U.S. Oil On Its Way To Beat Saudi & Russia – Tops 10 Million Barrels / Day Since 1970

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Feb 01 2018
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For the first time since 1970 – almost 50 years – the United States can loudly tell Saudi Arabia that Americans will never be taken hostage by the Arabs – again. In November 2017, the U.S. oil production rose to 10.038 million barrels a day, 4% more than the previous month. That milestone is slightly less than 10.044 million barrels a day, the monthly record in November of 1970.


On October 1973, OPEC kingpin Saudi Arabia decided to teach the Yankees a lesson for its military support for Israel in a 1973 war with Egypt and Syria. As the U.S.’ thirst for oil skyrocketed in the 1970s, Saudi conspired with other Arab nations and slapped America with an oil embargo, triggering the infamous 1973 Oil Crisis.


The Arab Oil Embargo of 1973-74 caused long gas station lines, soaring fuel prices and rationing for American drivers. By the end of the embargo in March 1974, the price of oil had risen from US$3 per barrel to nearly #US12 globally. But the shale revolution would transform America into an energy powerhouse – 40 years later in 2016.

Oil Embargo 1973 by OPEC - American with Canister Waiting for Gas

America, having learnt a bitter lesson from the Arab oil embargo, was determined not to be humiliated and threatened again. Starting January 2016, the U.S. becomes the world’s latest oil exporter. Saudi woke up to find that the Yankees, after 40 years under the thumbs of the notorious OPEC oil cartel, weren’t under its magic spell anymore.


Initially, Saudi Arabia pumped relentlessly in order to squeeze out higher cost American shale producers as the panicked kingdom tried to maintain its market share, and at the same time kill off its competitors, during the oil crash in 2014. That tactic had pushed prices well below US$30 per barrel and forced many U.S. producers to scale back in 2015 and 2016.


The oil had gotten so cheap that you could literally trade one 4.5-kg salmon fish, 5 pieces of cauliflower or even the “barrel” itself – for a barrel of crude oil. However, the American shale producers didn’t die and with the infrastructure in place, they took a rest instead. As Saudi burns its foreign reserves to the ground, without serious damage to the U.S. shale industry, they changed strategy.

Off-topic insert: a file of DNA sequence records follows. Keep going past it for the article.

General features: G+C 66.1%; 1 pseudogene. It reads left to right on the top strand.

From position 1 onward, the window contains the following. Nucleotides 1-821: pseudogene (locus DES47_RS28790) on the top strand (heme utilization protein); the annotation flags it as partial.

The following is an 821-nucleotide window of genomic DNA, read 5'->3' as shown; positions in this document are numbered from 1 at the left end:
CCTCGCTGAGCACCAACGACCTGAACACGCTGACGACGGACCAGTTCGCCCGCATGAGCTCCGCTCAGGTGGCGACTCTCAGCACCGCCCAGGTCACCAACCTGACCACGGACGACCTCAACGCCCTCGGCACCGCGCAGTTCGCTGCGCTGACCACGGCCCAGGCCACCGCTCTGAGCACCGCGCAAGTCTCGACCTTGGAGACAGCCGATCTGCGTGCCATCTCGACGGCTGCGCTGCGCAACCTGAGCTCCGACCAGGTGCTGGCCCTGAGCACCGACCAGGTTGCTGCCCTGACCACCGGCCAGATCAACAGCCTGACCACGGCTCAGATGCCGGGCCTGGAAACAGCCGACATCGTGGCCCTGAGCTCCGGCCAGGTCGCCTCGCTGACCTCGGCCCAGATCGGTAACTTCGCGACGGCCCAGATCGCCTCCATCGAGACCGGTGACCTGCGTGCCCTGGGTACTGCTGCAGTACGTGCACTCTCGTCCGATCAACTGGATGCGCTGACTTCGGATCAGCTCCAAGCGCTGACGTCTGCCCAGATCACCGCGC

Norway - One Barrel Oil Cheaper Than One 4.5-kg Salmon Fish

Working hand in glove with non-OPEC member such as Russia, the Saudi then led the increasingly powerless OPEC (Organization of Petroleum Exporting Countries) to curb output in response to a global supply glut fed in part by shale. After an initial success, they agreed to extend the curbing of production – cut 1.8 million barrels a day – throughout 2018.


Even though Russia’s Economy Minister Maxim Oreshkin admitted that the deal with OPEC to curb oil productions were hurting Russia’s economic growth, the strategy works wonderfully. The Brent crude oil price has breached the US$70 psychological level but has since retreated slightly – the highest level since 2014.


OPEC nations realize that lower production would excite oil prices and this is perhaps the only solution for them. Fighting against the U.S. shale producers is futile. Now, the alliance of OPEC and non-OPEC is at the crossroads. Should they increase their production in a significant way to prevent the U.S. from eating the market share without a fight?

US vs OPEC - Sheikh vs Shale Driller - Gunfight

At US$70 a barrel, the resurgence of the U.S. shale industry is the latest turn in the tug of war between shale producers and the OPEC. As U.S. producers pump more, oil imports from foreign countries are shrinking to new lows and American crude exports are rising. In fact, the U.S. could even dethrone both Saudi Arabia and Russia as the planet’s leading oil producer.


The U.S. hasn’t been the global leader, nor ahead of both Russia and Saudi Arabia, since 1975. But that’s about to change. Based on research firm Rystad Energy, the United States is able to ramp up production by 10% in 2018 to about 11 million barrels per day. The Norwegian firm sees U.S. crude output hitting the 11 million figures by December, surpassing global leader Russia and OPEC kingpin Saudi Arabia.


Interestingly, even after the news that the U.S. has topped 10 million barrels a day, it couldn’t crash the oil prices. It was offset by OPEC’s strong compliance of oil supply cut. However, compliance can only do so much to push up prices. What will happen when the U.S. eventually adds another million barrels of crude oil a day?

US Shale Drillers

A Reuters poll showed that oil prices are unlikely to advance much above US$70 a barrel in 2018, since the market is caught between the opposing forces of OPEC-led production cuts and surging U.S. output. Already, the U.S. oil inventories rose 6.8 million barrels in the week to January 26, after 10 straight weeks of declines.


Even if the U.S. couldn’t unseat Saudi or Russia this year, they could always try it next year. The Permian Basin of Texas and New Mexico – the engine room for shale production since the oil-price crash – is expected to comprise almost 30% of output this year. ExxonMobil Corp. is spending billions to triple output by 2025 from the Permian, where its costs are as low as US$15 a barrel.

US Shale Producer - Driller


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